When data is stored on-premises, enterprises incur costs mostly associated with managing IT staff and maintaining or building new data centers. Expenses are usually under control because spending on additional infrastructure requires elaborate approvals. However, with cloud adoption has come flexible access to cloud space, storage and networks, which makes forecasting more complicated. So, how do enterprises estimate costs in cloud computing? 

For one, it’s important for IT teams and finance and operations teams to work in sync to determine how much cloud space they need and the features and services they need to function optimally. For example, finance and ops teams can sit with each function to build rough models on predicted usage and arrive at budgets. Additionally, if the enterprise is using multiple cloud platforms for each set of needs, the models can be built taking into account which cloud services are being used by specific teams, and how they intend to use it.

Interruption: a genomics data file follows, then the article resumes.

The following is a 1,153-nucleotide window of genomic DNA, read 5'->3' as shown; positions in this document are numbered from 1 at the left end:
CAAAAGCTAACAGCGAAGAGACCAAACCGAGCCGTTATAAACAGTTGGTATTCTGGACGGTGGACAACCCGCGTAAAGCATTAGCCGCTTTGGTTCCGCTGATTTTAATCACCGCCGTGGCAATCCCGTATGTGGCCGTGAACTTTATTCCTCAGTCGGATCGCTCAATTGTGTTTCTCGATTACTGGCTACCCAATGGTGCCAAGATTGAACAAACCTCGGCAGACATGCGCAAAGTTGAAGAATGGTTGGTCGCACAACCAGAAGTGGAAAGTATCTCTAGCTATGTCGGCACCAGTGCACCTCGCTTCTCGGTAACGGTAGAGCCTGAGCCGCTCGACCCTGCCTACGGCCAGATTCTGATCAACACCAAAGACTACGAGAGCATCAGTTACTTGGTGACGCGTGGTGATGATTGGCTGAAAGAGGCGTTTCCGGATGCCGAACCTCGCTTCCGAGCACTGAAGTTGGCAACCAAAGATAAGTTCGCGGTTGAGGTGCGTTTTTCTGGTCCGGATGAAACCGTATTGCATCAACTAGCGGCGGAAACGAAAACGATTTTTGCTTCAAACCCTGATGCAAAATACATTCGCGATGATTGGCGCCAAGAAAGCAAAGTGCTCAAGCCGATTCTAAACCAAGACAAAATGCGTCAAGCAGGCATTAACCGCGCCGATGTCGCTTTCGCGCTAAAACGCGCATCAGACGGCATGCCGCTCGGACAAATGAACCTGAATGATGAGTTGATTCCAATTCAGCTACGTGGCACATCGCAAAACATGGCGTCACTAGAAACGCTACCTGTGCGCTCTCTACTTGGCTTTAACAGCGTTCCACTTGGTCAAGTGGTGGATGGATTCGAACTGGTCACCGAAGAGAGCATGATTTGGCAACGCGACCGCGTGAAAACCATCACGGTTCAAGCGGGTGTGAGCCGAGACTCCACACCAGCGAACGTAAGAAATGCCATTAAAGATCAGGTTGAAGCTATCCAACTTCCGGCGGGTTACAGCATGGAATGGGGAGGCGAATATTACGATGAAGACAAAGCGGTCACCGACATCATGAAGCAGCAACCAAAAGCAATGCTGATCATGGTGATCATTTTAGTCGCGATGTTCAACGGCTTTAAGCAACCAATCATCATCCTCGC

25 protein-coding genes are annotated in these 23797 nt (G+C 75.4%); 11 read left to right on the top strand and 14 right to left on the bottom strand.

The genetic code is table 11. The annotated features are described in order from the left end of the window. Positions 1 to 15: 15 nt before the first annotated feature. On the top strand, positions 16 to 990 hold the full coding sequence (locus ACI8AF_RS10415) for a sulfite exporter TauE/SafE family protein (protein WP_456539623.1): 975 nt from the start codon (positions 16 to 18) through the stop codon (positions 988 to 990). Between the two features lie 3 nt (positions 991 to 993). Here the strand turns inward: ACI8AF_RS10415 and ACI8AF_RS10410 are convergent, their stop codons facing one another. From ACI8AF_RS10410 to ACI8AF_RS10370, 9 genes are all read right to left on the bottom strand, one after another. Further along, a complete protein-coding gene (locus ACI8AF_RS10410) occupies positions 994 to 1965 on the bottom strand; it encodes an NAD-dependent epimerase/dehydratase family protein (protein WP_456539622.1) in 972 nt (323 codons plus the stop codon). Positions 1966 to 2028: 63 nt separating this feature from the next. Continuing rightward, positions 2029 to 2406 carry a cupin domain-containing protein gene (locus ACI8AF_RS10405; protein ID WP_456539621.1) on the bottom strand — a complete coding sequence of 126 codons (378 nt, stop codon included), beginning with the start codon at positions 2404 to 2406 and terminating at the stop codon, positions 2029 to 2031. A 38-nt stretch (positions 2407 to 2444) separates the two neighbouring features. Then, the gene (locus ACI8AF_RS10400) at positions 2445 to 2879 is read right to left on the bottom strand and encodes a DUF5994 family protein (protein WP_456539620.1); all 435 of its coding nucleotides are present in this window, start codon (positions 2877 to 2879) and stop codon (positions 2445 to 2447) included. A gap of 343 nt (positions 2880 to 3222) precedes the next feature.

As a Merit Expert adds, “Most cloud service providers have a cost optimisation tool that is very handy. For example, AWS offers the AWS Cost Explorer which allows IT teams to forecast daily costs using historical data and usage patterns. Google Cloud Billing also performs the same role by helping enterprises determine, based on usage, which features can be suitable for the enterprise’s needs to remain cost-effective. Alternatively, when using a hybrid cloud strategy, enterprises can rely on third-party apps that provide a single dashboard view of usage, features and costs associated with each cloud provider’s services.”  

Best Practice #2: Put Together a Stakeholder Team  

While it’s important to bring the IT and Finance teams together to determine cloud computing budgets, prior to that, it’s important for enterprises to put together a stakeholder team which is responsible for determining and approving cloud strategy and spends. The stakeholder team can include personnel from the IT, ops, product, architecture and finance teams, to get a well-rounded insight into each department’s requirements and deliverables. 

Best Practice #3: Lay Down Cost Management Policies